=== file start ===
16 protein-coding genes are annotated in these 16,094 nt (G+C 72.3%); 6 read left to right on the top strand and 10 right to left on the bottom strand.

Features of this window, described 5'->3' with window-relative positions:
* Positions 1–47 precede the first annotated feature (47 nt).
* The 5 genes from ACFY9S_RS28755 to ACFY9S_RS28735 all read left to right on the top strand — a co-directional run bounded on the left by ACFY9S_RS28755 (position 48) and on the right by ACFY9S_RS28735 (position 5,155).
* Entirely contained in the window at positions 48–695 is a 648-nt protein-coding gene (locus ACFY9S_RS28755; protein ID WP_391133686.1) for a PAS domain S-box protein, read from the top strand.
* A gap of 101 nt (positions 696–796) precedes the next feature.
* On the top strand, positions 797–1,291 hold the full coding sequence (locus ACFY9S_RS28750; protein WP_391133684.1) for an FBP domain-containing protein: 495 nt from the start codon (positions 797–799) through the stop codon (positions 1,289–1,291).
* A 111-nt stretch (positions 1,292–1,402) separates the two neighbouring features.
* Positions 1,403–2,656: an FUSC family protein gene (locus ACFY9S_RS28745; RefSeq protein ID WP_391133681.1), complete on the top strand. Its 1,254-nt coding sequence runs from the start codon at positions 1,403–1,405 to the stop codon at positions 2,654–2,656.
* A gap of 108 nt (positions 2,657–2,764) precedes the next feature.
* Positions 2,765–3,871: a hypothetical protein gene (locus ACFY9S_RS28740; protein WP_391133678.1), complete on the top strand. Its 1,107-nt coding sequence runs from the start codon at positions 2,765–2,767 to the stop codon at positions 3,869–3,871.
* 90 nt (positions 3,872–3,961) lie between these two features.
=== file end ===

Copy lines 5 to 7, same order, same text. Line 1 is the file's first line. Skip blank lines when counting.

* Entirely contained in the window at positions 48–695 is a 648-nt protein-coding gene (locus ACFY9S_RS28755; protein ID WP_391133686.1) for a PAS domain S-box protein, read from the top strand.
* A gap of 101 nt (positions 696–796) precedes the next feature.
* On the top strand, positions 797–1,291 hold the full coding sequence (locus ACFY9S_RS28750; protein WP_391133684.1) for an FBP domain-containing protein: 495 nt from the start codon (positions 797–799) through the stop codon (positions 1,289–1,291).